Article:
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Flood nightmare to last for weeks

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A woman is rescued by Garda Hazel Meaney on the quay in New Ross, Co Wexford. Photo: Mary Browne

A woman is rescued by Garda Hazel Meaney on the quay in New Ross, Co Wexford. Photo: Mary Browne

A woman is rescued by Garda Hazel Meaney on the quay in New Ross, Co Wexford. Photo: Mary Browne

The country is facing at least another fortnight of flooding torment thanks to a massive 'storm factory' churning unsettled weather from the Atlantic, experts have warned.

Finance Minister Michael Noonan blamed climate change for the devastation in coastal areas this week, as he announced a nationwide €10m emergency humanitarian fund.

Limerick, Waterford and Cork were among the places badly hit by flooding overnight.

But Mr Noonan said he believed extra funding would be needed and pledged more money would ultimately be taken from the "national Budget".

The country has been hammered by a combination of heavy rain, strong winds and high tides with more misery to come.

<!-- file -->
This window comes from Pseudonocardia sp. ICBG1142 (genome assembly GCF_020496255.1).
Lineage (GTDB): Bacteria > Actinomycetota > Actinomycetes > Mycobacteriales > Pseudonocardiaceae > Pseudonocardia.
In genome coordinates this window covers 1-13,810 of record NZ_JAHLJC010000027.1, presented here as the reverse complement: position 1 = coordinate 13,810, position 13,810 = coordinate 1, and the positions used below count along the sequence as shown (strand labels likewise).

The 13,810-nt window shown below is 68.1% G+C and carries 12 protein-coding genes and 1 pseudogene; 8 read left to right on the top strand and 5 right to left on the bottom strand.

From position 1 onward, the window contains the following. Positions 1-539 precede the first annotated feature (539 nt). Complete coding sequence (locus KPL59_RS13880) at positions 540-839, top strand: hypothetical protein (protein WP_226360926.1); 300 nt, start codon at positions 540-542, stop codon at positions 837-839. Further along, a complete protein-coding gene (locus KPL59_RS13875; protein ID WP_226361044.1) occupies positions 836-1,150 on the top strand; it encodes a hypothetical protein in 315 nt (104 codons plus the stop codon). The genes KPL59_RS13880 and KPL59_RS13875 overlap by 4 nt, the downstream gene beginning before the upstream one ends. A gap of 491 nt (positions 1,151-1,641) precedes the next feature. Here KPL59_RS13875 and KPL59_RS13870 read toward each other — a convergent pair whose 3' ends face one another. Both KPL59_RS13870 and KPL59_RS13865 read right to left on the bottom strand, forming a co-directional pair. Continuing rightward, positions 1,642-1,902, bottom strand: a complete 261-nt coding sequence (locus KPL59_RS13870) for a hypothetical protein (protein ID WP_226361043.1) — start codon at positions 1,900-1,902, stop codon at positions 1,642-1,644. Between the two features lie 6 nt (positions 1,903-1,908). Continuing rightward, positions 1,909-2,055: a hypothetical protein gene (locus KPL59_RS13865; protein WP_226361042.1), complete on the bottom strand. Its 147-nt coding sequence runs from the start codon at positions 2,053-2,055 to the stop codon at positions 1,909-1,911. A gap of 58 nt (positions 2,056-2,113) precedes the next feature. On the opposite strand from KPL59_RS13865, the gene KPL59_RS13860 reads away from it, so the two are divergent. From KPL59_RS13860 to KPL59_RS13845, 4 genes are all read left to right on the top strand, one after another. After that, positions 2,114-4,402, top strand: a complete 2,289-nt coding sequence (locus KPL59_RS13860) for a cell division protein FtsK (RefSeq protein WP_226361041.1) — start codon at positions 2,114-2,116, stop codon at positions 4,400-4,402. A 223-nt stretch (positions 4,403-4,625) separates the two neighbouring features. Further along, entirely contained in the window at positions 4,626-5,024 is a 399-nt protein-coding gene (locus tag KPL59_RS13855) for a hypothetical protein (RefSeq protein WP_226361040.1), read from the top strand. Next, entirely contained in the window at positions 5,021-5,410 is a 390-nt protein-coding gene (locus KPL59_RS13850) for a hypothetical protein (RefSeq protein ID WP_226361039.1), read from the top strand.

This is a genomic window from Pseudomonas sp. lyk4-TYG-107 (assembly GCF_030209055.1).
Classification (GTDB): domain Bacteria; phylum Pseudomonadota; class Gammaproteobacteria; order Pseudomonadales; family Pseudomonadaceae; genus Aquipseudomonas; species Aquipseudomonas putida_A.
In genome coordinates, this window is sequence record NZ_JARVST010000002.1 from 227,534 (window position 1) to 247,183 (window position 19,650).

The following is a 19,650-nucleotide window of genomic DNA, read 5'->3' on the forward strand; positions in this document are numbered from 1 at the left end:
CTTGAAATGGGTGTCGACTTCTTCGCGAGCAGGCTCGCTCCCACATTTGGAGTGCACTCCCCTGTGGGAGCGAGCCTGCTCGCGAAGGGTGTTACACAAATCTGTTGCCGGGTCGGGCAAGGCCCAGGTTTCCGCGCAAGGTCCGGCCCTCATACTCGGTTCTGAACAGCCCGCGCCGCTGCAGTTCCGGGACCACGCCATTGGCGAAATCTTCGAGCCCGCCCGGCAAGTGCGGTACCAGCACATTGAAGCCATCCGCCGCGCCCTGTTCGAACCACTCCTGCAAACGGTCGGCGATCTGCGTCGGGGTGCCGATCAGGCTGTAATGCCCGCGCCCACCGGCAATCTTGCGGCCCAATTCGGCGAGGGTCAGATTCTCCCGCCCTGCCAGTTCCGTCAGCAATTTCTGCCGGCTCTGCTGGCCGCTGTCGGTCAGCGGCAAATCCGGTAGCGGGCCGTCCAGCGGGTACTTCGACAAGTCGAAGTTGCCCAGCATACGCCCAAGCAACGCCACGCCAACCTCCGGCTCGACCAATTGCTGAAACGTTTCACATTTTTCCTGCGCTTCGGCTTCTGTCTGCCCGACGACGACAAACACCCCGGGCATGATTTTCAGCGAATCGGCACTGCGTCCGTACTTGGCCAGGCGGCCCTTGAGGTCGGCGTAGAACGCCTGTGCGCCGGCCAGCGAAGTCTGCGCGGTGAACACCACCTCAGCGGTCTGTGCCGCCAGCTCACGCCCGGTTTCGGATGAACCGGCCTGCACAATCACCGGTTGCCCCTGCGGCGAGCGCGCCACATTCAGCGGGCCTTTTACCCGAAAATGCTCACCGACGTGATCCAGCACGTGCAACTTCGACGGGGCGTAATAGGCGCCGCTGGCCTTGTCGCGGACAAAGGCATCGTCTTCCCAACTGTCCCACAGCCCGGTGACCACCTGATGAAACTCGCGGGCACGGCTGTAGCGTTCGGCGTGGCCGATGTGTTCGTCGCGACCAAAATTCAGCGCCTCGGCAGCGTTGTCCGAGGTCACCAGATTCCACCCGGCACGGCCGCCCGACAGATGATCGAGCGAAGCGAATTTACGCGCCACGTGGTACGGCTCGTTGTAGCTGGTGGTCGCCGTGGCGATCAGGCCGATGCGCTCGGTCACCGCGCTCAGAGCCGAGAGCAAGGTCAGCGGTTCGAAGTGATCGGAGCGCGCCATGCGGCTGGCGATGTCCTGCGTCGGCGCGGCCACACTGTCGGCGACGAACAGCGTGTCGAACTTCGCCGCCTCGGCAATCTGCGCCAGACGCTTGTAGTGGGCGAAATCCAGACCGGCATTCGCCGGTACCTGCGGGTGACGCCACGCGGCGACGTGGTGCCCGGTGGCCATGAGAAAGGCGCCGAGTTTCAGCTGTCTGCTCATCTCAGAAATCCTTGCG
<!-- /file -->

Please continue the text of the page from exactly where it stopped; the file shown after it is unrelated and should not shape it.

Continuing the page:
Cold polar air pressing against warm tropical air hundreds of miles off the Irish coast is creating the perfect storm conditions.

BREWING

The weather system is set to last two weeks, and could last even longer. The next storm brewing at sea will land later today and last into tomorrow, bringing swells of up to 5m in height. Another storm is set to follow on Friday and Saturday.

"There's effectively a storm factory over the Atlantic, caused by cold polar air pressing up against warm, tropical air, causing weather systems to form," said Dr Andrew Barrett, a meteorologist at Reading University.

"These have then been steered across the Atlantic by a strong jet stream."

The wind direction when the storm lands will determine which region gets hit next, said Met Eireann's Gerry Murphy. "The south coast was worst affected in recent days because the prevailing winds are from the south," he added.

Peter O'Donnell from Irish Weather Online warned that many areas would be unable to take more heavy rainfall. "January was 70pc above normal for rainfall and about half-a-month's worth is likely to fall this week," he said.

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"This relentless heavy rainfall will be overtaxing the ability of smaller streams and urban drainage systems to cope.

"Eventually there will probably be some persistent flooding problems.

"These can be even worse near backed-up tidal estuaries of rivers near the coastlines," he added.

Residents coping with flooding in Limerick heckled government ministers as they visited the scene of the storm damage in the city.


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